History and Culture of Mexico (HIST*3150) | College of Arts

History and Culture of Mexico (HIST*3150)

Code and section: HIST*3150*01

Term: Fall 2019

Instructor: Karen Racine

Details

Course Synopsis:

This course will cover the history and culture of Mexico from its pre-Columbian civilizations to the present. Topics include: Aztec and Mayan civilizations, Cortés and conquest, the Inquisition, rebel nuns, independence, the Mexican-American War and loss of Texas, the Alamo, the great Mexican Revolution, revolutionary artists like Frida Kahlo and Diego Rivera, indigenismo, student revolts and the 1968 Olympics, and Zapatista movement in Chiapas. This year we pay particular attention to the history of the US border to gain a deeper understanding of current news. Students have free choice of topic for their major research essay.

Typical Methods of Evaluation and Weights (may change):

In-class writing assignment #1    15%
In-class writing assignment #2    15%
Participation/ discussion        10%
Research Essay            30%
Final Exam                 30%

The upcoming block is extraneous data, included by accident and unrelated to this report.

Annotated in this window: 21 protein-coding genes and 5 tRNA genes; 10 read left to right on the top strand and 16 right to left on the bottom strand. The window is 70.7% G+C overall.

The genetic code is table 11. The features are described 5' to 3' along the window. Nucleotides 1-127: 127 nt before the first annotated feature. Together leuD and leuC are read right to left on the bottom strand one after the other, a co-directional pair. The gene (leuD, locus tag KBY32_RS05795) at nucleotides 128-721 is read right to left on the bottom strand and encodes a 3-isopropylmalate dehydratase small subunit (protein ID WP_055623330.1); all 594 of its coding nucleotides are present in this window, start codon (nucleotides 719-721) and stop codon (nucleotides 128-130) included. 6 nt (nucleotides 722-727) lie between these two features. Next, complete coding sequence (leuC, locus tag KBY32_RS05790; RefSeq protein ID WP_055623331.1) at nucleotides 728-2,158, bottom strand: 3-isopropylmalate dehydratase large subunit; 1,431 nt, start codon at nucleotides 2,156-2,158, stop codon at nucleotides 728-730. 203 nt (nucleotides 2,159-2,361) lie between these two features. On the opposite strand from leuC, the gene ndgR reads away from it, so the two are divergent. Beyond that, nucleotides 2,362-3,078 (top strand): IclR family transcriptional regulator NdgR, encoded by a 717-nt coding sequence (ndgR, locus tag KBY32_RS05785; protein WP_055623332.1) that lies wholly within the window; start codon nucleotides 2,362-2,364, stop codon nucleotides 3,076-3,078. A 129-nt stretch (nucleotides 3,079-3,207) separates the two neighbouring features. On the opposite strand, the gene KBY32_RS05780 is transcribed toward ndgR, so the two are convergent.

Texts and/or Resources Required (may change):

W. Beezley, Mexico in World History (textbook)
G. Joseph & T. Henderson, eds, The Mexico Reader (documents)
Sor Juana Inés de la Cruz, The Response/ La Respuesta
Kelly Hernández, Migra!  History of the US Border Patrol

Please note:  This is a preliminary web course description only.  The department reserves the right to change without notice any information in this description.  The final, binding course outline will be distributed in the first class of the semester.

LAND ACKNOWLEDGEMENT
The University of Guelph resides on the land of the Between the Lakes Treaty No. 3, the territory of the Mississaugas of the Credit. This land is part of the Dish with One Spoon, a covenant between Indigenous nations to live peaceably on the territories of the Great Lakes region. We recognize that today this gathering place is home to many First Nations, Inuit and Métis peoples and acknowledging them reminds us of our collective responsibility to the land where we learn, live and work.